certificationIn an age where academic degrees may be literally printed from home, some experts are calling for the development of minimum requirements to accredit academic programs in the occupational safety and health (OSH) profession.

An outcomes-based accreditation can assure a more efficient transfer of the required knowledge, skills or abilities/behaviors for students, faculty, academic programs and institutions, write authors James Ramsay, Elbert Sorrell and Wayne Hartz in the February issue of the American Society of Safety EngineersProfessional Safety Journal.

A discipline at risk

While program-level accreditation currently exists for OSH programs, it has not been widely adopted. In fact, the Accreditation Board accredits only 11 out of the estimated 350 OSH academic programs for Engineering and Technology. Without a commonly accepted set of educational outcomes, the discipline is at risk of dilution.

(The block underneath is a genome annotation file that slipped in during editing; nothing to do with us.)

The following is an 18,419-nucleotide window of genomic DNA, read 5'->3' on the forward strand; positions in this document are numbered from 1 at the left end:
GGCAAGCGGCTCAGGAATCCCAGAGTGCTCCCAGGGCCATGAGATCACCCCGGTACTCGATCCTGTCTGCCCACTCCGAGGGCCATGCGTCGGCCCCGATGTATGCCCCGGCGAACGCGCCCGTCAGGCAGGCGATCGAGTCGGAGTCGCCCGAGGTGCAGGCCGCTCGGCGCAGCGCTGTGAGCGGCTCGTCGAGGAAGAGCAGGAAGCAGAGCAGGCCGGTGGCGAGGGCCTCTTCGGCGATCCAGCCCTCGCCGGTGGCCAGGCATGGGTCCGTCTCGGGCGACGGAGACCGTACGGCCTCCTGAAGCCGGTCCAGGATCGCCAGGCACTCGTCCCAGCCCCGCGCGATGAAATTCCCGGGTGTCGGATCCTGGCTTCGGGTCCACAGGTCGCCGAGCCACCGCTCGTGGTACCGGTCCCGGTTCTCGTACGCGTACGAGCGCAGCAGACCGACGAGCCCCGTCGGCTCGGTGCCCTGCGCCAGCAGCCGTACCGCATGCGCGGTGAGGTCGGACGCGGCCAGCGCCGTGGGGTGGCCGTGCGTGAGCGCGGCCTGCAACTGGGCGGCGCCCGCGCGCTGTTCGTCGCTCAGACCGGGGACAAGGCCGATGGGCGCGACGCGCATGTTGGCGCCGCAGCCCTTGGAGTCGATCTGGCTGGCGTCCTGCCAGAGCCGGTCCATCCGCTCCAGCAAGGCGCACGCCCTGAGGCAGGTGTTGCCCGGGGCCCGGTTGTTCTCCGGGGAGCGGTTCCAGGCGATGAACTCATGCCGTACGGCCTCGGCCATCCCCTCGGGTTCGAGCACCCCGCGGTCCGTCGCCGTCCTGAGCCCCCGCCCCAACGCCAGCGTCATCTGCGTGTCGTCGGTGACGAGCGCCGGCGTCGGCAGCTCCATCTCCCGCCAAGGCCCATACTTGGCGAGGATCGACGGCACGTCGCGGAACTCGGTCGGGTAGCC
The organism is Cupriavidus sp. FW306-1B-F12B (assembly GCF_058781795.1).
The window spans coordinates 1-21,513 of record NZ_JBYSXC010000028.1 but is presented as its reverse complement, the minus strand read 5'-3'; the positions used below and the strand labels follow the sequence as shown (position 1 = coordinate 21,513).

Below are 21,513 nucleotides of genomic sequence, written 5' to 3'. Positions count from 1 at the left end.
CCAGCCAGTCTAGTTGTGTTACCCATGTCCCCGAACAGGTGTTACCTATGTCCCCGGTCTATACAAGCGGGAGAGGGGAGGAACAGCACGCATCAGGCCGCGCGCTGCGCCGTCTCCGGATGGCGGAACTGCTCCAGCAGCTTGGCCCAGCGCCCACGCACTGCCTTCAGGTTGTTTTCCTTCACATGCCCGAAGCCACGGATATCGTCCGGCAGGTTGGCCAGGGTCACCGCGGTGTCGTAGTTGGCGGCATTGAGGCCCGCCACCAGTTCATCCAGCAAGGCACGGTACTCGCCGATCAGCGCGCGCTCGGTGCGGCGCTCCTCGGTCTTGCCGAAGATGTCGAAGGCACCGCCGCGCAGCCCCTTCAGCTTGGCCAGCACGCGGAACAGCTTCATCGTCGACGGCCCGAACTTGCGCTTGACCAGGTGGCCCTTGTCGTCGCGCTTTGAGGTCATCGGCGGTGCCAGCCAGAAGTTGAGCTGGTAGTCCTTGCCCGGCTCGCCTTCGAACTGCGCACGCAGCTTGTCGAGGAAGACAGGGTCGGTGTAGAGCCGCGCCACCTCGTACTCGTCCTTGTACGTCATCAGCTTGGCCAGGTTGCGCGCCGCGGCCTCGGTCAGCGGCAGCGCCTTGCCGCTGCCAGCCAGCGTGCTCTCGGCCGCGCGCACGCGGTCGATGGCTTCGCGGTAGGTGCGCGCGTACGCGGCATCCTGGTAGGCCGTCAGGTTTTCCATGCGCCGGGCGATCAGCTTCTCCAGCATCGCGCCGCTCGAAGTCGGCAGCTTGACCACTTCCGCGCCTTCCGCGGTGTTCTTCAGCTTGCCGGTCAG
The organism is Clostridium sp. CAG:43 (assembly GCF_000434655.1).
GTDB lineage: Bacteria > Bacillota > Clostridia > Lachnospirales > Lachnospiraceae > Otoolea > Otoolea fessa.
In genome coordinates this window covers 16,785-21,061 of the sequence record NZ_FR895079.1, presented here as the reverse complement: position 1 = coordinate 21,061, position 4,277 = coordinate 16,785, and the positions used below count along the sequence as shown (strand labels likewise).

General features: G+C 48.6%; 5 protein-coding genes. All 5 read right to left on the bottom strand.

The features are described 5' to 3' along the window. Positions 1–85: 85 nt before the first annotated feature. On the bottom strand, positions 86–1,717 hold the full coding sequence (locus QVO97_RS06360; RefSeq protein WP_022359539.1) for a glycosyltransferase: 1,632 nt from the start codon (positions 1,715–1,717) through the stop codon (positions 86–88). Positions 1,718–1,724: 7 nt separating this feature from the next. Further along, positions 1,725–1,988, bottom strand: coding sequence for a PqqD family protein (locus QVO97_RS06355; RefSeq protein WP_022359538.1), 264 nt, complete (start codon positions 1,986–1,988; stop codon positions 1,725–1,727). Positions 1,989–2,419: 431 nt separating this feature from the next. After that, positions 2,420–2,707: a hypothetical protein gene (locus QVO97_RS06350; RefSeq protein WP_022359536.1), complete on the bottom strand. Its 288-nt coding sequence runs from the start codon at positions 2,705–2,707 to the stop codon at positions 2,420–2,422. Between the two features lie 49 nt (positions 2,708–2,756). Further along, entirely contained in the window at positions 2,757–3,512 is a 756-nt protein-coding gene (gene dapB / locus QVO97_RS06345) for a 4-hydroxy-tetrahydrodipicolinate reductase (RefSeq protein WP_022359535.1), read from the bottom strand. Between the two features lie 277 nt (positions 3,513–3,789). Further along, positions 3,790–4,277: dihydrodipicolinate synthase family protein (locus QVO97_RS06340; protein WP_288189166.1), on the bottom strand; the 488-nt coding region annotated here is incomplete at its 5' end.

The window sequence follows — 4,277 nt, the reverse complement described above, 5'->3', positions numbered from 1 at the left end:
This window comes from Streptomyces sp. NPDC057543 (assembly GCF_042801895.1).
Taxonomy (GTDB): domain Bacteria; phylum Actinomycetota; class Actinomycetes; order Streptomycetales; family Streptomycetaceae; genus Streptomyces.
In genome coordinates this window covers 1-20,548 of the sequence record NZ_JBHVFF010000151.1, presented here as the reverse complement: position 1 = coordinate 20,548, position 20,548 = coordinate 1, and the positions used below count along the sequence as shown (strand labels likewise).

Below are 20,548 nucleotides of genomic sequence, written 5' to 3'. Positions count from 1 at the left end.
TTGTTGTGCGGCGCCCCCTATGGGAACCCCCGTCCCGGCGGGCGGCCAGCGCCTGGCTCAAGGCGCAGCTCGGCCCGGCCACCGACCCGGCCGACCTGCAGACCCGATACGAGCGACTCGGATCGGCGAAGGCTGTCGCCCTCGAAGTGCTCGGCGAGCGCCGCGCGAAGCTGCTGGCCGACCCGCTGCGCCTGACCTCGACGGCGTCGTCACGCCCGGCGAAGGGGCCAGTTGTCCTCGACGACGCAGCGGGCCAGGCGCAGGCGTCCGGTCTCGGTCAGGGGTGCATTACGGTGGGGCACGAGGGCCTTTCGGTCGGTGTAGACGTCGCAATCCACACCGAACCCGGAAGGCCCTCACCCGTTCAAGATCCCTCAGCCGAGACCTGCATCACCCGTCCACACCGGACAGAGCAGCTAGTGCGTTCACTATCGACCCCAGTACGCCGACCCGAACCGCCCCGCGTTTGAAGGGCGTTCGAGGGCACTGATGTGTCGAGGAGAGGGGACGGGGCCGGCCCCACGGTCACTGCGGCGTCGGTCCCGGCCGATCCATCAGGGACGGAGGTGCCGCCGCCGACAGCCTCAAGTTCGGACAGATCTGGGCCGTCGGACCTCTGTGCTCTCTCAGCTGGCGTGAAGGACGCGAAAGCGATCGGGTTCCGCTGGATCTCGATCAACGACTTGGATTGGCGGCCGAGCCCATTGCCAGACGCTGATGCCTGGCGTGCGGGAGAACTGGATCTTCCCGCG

“In short, employers expect OSH practitioners to have certain minimum competencies, either through academic degrees or from specialized board certifications such as the Certified Safety Professional offered by the Board of Certified Safety Professionals, or an alternative such as the Certified Industrial Hygiene offered by the Accreditation Board of Industrial Hygiene,” the authors write.

Time to mature

Like degrees in medicine, law and nursing, it’s time for the OSH profession to mature and take steps to ensure its programming is meeting the needs of today’s business, the authors write.

Read this article at: http://www.asse.org/professional-safety/outcomes-based-accreditation/